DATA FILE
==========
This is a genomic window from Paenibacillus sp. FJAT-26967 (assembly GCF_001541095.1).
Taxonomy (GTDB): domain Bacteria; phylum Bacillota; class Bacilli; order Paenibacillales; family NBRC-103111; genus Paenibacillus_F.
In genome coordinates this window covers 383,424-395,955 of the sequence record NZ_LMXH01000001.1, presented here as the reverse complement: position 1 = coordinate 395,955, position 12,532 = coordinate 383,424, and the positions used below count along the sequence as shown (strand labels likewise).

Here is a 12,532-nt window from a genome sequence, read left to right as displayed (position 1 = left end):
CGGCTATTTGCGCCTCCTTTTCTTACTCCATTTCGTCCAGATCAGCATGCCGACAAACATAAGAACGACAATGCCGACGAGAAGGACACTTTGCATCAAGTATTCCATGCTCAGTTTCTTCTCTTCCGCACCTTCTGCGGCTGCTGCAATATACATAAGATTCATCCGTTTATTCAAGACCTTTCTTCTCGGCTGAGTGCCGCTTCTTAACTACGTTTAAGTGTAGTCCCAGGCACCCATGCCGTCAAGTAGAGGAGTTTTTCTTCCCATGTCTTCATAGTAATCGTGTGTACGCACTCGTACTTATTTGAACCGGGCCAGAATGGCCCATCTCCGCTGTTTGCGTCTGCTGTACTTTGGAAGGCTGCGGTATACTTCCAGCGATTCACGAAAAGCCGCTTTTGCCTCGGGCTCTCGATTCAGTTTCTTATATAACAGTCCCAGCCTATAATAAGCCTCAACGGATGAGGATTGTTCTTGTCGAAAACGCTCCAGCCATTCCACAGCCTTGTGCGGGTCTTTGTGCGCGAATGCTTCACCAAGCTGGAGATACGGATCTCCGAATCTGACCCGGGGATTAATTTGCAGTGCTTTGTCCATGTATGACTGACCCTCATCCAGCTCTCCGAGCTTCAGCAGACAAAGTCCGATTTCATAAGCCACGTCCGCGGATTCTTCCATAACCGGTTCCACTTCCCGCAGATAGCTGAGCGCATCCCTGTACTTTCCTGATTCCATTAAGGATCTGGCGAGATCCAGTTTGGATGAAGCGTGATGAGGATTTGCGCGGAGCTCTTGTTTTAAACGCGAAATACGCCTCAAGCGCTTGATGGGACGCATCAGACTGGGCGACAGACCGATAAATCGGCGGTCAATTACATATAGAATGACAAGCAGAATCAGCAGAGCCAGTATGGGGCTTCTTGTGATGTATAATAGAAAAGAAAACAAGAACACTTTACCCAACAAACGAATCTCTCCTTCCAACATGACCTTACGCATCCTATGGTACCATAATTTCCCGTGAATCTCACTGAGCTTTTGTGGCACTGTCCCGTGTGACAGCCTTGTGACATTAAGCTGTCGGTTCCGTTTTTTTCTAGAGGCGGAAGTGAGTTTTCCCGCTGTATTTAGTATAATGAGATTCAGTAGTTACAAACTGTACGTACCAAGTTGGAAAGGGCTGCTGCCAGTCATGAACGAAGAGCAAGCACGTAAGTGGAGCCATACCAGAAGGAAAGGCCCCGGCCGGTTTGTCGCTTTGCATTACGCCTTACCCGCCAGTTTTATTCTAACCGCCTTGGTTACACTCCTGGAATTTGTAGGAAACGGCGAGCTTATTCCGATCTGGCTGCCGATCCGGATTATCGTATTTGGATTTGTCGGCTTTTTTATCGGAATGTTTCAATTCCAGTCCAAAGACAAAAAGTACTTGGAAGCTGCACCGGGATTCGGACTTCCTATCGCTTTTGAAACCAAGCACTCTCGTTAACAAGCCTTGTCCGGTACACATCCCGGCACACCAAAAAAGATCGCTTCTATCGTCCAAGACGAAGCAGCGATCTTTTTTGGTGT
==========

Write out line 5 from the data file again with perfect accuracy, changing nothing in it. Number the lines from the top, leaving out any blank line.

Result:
CGGCTATTTGCGCCTCCTTTTCTTACTCCATTTCGTCCAGATCAGCATGCCGACAAACATAAGAACGACAATGCCGACGAGAAGGACACTTTGCATCAAGTATTCCATGCTCAGTTTCTTCTCTTCCGCACCTTCTGCGGCTGCTGCAATATACATAAGATTCATCCGTTTATTCAAGACCTTTCTTCTCGGCTGAGTGCCGCTTCTTAACTACGTTTAAGTGTAGTCCCAGGCACCCATGCCGTCAAGTAGAGGAGTTTTTCTTCCCATGTCTTCATAGTAATCGTGTGTACGCACTCGTACTTATTTGAACCGGGCCAGAATGGCCCATCTCCGCTGTTTGCGTCTGCTGTACTTTGGAAGGCTGCGGTATACTTCCAGCGATTCACGAAAAGCCGCTTTTGCCTCGGGCTCTCGATTCAGTTTCTTATATAACAGTCCCAGCCTATAATAAGCCTCAACGGATGAGGATTGTTCTTGTCGAAAACGCTCCAGCCATTCCACAGCCTTGTGCGGGTCTTTGTGCGCGAATGCTTCACCAAGCTGGAGATACGGATCTCCGAATCTGACCCGGGGATTAATTTGCAGTGCTTTGTCCATGTATGACTGACCCTCATCCAGCTCTCCGAGCTTCAGCAGACAAAGTCCGATTTCATAAGCCACGTCCGCGGATTCTTCCATAACCGGTTCCACTTCCCGCAGATAGCTGAGCGCATCCCTGTACTTTCCTGATTCCATTAAGGATCTGGCGAGATCCAGTTTGGATGAAGCGTGATGAGGATTTGCGCGGAGCTCTTGTTTTAAACGCGAAATACGCCTCAAGCGCTTGATGGGACGCATCAGACTGGGCGACAGACCGATAAATCGGCGGTCAATTACATATAGAATGACAAGCAGAATCAGCAGAGCCAGTATGGGGCTTCTTGTGATGTATAATAGAAAAGAAAACAAGAACACTTTACCCAACAAACGAATCTCTCCTTCCAACATGACCTTACGCATCCTATGGTACCATAATTTCCCGTGAATCTCACTGAGCTTTTGTGGCACTGTCCCGTGTGACAGCCTTGTGACATTAAGCTGTCGGTTCCGTTTTTTTCTAGAGGCGGAAGTGAGTTTTCCCGCTGTATTTAGTATAATGAGATTCAGTAGTTACAAACTGTACGTACCAAGTTGGAAAGGGCTGCTGCCAGTCATGAACGAAGAGCAAGCACGTAAGTGGAGCCATACCAGAAGGAAAGGCCCCGGCCGGTTTGTCGCTTTGCATTACGCCTTACCCGCCAGTTTTATTCTAACCGCCTTGGTTACACTCCTGGAATTTGTAGGAAACGGCGAGCTTATTCCGATCTGGCTGCCGATCCGGATTATCGTATTTGGATTTGTCGGCTTTTTTATCGGAATGTTTCAATTCCAGTCCAAAGACAAAAAGTACTTGGAAGCTGCACCGGGATTCGGACTTCCTATCGCTTTTGAAACCAAGCACTCTCGTTAACAAGCCTTGTCCGGTACACATCCCGGCACACCAAAAAAGATCGCTTCTATCGTCCAAGACGAAGCAGCGATCTTTTTTGGTGT